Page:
The Adaptive Mobile OS: Making Smartphones Smart

Sorry Samsung but the next big thing in smartphones will be the OS not the hardware.

Our smartphones today aren’t very smart. They only go by this name because they do more than the previous generation of dumb phones. For our smartphones to be truly smart they need to know us better, learn our behavior, and make intelligent decision in real-time.

When I get up in the morning and look at my iPhone, it looks exactly the same as it did when I went to bed or any other time of day for that matter. The archaic home screen stares back at me asking…

Instead, my phone should already know what I want:

When I wake up, my iPhone should be ready to show me the weather, my recent email and social connections, and news that interest me.

As I get ready for work my phone should be checking the traffic and alert me if I need to leave early to make it to my meeting on time.

Once in my car, Spotify should automatically open and start playing my morning playlist. The Spotify UI should transform to “car friendly” mode. Waze should also open, plotting my route to the office.

Once at the office, calendar and email should be easily accessible as well as other work related apps.

When my wife an I leave the office for the day, our phones should coordinate to find out who is going to get home first so our Nest app knows when to turn the heat up to make it comfortable when we arrive.

I expect Google and Apple to make this leap within the next couple of years and make these scenarios a reality. Apple’s home screens of apps have become very dated and Google’s widgets are useful but not the leap we need.

This jump will happen for several reasons:

  • Both companies are building devices that continue to be more personal — wearables are an extension of this. Our devices can’t become deeply personal without learning our behaviors and adapting to them. The phone, as the hub for these devices is the natural location for this to take place.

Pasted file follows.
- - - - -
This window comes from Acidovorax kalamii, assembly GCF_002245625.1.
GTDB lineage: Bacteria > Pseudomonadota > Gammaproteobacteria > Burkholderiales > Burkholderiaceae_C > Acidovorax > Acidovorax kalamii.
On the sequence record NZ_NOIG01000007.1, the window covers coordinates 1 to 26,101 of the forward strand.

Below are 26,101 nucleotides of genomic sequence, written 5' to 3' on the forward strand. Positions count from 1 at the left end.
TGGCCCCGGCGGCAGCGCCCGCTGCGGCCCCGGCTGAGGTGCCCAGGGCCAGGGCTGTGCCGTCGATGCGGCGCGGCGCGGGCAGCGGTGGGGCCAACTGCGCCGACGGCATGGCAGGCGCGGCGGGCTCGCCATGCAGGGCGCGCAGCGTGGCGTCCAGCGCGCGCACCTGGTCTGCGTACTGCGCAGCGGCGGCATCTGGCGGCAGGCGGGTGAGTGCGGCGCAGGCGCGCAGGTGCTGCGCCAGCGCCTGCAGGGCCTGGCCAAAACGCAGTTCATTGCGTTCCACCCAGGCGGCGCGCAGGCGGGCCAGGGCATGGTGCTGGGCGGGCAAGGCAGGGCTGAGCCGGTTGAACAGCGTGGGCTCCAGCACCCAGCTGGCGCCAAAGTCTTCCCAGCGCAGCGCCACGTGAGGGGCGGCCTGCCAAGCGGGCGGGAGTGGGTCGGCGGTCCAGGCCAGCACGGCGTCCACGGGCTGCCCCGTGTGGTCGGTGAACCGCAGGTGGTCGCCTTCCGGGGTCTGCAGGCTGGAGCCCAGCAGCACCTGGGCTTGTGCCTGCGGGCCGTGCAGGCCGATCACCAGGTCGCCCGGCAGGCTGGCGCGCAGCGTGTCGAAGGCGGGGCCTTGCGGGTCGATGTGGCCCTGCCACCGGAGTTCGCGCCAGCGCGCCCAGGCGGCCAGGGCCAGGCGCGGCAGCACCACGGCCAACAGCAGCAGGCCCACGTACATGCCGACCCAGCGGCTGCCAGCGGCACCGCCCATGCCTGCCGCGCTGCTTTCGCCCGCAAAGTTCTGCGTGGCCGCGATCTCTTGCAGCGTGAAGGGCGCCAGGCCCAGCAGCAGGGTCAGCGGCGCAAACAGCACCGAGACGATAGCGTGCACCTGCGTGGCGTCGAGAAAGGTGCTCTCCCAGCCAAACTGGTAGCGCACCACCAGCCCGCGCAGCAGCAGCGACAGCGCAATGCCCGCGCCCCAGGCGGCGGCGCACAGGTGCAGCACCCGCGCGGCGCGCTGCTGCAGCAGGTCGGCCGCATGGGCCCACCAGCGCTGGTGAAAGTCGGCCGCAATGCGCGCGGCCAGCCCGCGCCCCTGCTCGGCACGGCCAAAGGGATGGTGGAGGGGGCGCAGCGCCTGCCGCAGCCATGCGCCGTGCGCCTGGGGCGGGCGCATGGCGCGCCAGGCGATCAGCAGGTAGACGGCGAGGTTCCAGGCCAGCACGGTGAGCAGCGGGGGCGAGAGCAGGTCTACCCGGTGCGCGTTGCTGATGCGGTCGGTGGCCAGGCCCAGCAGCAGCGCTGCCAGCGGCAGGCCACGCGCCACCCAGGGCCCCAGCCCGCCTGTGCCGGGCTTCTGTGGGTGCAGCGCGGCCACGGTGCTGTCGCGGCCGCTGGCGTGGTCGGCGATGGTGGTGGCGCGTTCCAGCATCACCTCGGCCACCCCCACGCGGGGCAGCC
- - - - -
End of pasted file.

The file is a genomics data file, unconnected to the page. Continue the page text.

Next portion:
• The more these companies know about us the better they can target us with iBeacons and ads.
  • We’ll have a growing database of health data which will allow our devices to make recommendations beyond just telling us we need to get out of our chair. Expect all kinds of health related recommendations like telling us when to go to sleep so we get enough rest for that important morning presentation.
  • Most importantly it creates ecosystem lock-in. When you build a product that is this personal it becomes very difficult to switch. If my iPhone knows me well and can adjust to my day and do it accurately then Android would have to be exceptionally better for me to put in the time to switch and vice versa.

The technology to accomplish this is available today but our operating systems are not sophisticated enough yet. Some of this can be done at the app level but it doesn’t provide a cohesive experience. We are stuck in limbo until this behavior is built into the OS. Doing it at this level is the only way to gather the necessary information in a single source, allowing personalization to extend out to the app ecosystem. This will finally give us the next big thing — smartphones with a brain.

Founder of Duckwyn, a travel passport app for families to track which countries, U.S. states, major cities, and destinations they’ve visited. Share your travel.

Get the Medium app

A button that says 'Download on the App Store', and if clicked it will lead you to the iOS App store
A button that says 'Get it on, Google Play', and if clicked it will lead you to the Google Play store